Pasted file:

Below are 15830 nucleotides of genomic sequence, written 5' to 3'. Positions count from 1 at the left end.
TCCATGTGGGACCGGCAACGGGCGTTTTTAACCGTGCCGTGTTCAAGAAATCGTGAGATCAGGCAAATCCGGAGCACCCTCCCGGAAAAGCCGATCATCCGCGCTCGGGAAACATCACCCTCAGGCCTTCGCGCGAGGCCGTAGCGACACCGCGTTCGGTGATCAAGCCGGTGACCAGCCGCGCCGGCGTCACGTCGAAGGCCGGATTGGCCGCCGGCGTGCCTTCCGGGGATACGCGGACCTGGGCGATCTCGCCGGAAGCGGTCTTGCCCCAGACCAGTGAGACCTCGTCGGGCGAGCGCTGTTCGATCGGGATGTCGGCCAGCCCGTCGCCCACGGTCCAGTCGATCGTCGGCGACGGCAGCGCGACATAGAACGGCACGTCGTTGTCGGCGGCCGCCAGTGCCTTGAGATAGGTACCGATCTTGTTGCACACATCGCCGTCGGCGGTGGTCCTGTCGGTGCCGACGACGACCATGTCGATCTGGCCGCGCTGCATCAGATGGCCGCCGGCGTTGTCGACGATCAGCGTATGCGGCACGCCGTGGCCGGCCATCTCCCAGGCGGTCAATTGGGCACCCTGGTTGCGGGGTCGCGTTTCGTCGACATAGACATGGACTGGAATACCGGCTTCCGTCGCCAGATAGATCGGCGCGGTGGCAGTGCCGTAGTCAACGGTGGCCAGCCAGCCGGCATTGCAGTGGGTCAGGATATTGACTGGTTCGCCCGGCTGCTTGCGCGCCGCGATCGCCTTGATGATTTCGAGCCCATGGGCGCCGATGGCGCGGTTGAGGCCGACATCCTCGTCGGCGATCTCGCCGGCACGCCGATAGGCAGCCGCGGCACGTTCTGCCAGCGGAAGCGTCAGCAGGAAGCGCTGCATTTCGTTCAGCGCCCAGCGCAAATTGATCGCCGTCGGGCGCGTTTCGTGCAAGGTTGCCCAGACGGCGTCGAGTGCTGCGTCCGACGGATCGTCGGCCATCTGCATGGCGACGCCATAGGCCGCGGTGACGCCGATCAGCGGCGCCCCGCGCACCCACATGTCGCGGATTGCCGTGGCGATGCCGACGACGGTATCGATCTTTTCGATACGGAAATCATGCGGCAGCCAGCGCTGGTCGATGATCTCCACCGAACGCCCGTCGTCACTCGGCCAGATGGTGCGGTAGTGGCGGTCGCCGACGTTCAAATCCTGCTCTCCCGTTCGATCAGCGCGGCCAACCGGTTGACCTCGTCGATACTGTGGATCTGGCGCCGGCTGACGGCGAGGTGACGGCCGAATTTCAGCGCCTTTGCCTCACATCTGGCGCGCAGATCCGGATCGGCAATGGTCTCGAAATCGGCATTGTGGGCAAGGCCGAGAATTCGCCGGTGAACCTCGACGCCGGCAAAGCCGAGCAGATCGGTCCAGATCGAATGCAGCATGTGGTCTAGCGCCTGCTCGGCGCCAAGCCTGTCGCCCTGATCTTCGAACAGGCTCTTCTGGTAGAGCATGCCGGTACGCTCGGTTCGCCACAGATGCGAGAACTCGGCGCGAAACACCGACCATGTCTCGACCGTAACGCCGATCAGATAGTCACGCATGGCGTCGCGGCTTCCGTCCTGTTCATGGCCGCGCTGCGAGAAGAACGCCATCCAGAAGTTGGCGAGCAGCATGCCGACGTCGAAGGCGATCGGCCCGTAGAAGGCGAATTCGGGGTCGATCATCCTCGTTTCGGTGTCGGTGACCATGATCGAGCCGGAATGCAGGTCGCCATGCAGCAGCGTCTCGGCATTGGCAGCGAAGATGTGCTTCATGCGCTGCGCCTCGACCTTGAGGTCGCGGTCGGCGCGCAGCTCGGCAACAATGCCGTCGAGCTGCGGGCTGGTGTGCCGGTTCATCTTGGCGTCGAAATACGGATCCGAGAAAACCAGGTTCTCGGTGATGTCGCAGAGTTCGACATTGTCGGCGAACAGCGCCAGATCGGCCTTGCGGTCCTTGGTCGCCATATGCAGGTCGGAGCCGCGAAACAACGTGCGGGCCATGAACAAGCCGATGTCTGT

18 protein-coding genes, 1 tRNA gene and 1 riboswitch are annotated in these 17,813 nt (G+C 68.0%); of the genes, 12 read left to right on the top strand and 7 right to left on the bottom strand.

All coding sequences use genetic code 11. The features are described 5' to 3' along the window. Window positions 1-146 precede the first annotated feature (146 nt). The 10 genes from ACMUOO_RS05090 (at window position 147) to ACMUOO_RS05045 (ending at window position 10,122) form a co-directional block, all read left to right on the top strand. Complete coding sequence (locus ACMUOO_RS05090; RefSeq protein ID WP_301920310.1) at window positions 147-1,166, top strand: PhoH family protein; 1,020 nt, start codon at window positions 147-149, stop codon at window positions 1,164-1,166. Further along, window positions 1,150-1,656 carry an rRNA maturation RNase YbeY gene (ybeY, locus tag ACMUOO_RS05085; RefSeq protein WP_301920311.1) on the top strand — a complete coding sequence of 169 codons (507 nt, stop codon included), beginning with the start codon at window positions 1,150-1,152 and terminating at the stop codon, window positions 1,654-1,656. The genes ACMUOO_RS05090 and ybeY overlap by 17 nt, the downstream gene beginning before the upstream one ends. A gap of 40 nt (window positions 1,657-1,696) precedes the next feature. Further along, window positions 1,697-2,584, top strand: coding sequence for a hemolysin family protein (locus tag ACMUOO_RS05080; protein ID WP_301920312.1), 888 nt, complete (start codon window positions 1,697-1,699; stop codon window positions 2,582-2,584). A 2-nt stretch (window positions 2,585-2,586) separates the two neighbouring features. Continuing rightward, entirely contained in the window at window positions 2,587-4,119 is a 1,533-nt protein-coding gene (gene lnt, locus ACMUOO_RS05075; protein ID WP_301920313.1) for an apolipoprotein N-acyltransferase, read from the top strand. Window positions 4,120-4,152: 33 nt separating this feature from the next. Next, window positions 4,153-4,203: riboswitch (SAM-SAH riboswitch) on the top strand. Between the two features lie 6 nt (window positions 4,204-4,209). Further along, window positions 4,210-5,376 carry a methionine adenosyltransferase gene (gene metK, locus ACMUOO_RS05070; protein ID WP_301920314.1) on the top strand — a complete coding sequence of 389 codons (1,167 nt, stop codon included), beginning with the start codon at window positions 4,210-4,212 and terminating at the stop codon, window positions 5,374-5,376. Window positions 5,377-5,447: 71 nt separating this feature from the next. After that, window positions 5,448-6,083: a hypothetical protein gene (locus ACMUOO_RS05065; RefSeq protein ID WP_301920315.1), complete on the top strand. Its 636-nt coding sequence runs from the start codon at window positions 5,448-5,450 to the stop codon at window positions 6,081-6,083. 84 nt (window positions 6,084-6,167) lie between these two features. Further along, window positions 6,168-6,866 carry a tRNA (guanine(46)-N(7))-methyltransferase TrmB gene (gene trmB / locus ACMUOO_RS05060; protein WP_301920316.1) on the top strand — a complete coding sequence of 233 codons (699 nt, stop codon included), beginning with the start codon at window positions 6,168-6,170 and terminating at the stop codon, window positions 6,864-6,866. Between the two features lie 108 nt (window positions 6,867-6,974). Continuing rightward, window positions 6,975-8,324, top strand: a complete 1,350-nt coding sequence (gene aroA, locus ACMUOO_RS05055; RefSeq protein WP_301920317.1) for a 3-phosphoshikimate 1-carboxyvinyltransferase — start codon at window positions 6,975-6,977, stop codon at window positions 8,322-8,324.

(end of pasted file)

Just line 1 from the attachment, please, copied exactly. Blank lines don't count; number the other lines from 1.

Below are 15830 nucleotides of genomic sequence, written 5' to 3'. Positions count from 1 at the left end.